Remy remained silent, since he reckoned Rogue was handling things pretty well herself. He had no desire to talk to the police anyhow – being a 'one-time' professional thief, cops were the enemy, the Red Indians to his errant cowboy. Best to stay quiet. To speak only when spoken to, like Tante Mattie's good little boy. His eyes wandered into the room of the woman who, he'd only recently discovered, was called Elizabeth 'Lizzie' Brown. White-garbed crime scene investigators were dissecting the scene with mechanical precision. Lizzie's white feet were sticking in the air like the bloodless extremities of a lifeless mannequin.
"And could ah have your names please, y'know, just so that we can verify all your details encase we should need to call you as witnesses?"
That shocked Remy into attentiveness. His eyes snapped back to those of the officer.
"Remy LeBeau," he said, after a dread pause. Unfortunately – worse luck – that was the name he'd scrawled into the book when they'd checked in the afternoon before. Besides, Rogue had already given his name away. Amateur.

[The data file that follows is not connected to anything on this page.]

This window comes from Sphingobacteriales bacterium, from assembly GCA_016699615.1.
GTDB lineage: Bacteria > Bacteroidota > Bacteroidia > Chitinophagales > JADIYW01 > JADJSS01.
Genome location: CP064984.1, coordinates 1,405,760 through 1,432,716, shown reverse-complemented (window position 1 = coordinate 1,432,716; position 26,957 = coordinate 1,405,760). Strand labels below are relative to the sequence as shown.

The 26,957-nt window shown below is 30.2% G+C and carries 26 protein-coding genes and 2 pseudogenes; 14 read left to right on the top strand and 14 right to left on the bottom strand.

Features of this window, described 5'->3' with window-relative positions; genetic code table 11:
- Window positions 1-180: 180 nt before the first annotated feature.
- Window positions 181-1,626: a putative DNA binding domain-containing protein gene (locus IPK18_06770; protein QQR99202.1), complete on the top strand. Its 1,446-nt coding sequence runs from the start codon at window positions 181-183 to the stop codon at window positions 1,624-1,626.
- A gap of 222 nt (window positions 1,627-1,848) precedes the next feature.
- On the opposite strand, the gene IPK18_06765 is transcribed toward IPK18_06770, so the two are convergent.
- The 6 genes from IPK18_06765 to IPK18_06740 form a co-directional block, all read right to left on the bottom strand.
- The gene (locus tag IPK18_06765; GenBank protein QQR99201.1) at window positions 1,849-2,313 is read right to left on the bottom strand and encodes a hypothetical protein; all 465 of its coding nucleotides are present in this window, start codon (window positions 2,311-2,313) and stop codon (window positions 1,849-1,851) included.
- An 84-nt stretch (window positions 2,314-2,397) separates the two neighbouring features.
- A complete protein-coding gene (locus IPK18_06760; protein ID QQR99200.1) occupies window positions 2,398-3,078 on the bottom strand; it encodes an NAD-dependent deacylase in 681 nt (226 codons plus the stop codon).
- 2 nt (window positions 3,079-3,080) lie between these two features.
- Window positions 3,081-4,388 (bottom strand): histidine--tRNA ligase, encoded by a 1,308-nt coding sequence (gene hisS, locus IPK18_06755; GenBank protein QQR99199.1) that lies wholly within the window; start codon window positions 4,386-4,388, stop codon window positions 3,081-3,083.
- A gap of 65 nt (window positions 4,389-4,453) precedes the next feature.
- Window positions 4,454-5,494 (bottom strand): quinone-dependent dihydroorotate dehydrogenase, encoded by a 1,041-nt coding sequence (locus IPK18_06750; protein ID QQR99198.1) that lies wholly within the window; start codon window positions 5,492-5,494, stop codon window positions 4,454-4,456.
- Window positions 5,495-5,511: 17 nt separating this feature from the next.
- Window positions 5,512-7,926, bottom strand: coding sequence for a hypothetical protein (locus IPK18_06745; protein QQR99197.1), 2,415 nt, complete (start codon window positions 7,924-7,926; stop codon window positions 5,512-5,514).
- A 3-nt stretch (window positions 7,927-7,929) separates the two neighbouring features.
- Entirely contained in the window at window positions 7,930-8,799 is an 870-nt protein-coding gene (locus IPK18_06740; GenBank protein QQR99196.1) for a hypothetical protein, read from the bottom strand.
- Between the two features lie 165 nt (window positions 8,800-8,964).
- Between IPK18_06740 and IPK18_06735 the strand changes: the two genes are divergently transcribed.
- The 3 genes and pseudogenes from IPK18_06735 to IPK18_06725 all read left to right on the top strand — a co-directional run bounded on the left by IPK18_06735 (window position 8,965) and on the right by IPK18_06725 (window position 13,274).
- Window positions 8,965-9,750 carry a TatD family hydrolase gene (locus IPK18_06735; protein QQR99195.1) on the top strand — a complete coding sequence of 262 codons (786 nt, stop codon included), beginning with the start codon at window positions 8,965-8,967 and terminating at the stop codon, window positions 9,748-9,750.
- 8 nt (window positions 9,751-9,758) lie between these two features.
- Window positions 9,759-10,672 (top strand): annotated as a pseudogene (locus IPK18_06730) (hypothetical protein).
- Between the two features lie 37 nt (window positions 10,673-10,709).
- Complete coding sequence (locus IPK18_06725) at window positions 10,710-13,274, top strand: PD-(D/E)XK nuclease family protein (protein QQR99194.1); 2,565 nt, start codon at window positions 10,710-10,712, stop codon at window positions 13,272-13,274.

Ironically, the officer looked at him as though convinced he knew the name to be a false one.
"And yours, miss?" He turned to Rogue.
"Anna. Anna Raven." Rogue returned, without a skip of the beat, without hesitation. Her tone was almost impulsive. Remy stared at her in abrupt yet silent surprise. That was not the name she'd given when they'd checked in yesterday. Momentary confusion took him, but she did not return his look. Her face was straight as a board, neutral to the point of self-consciousness. The officer too looked up at her, eyes probing, sceptical. Remy knew what he was thinking. Two jokers under two assumed names. Must think I was born yesterday. Obviously here on a dirty weekend while their partners are at home thinking they're on 'business'. Poor suckers. Yup, same old story. Some things never change.
The officer pursed his lips, and noted down the names in a deliberate and disbelieving calligraphy.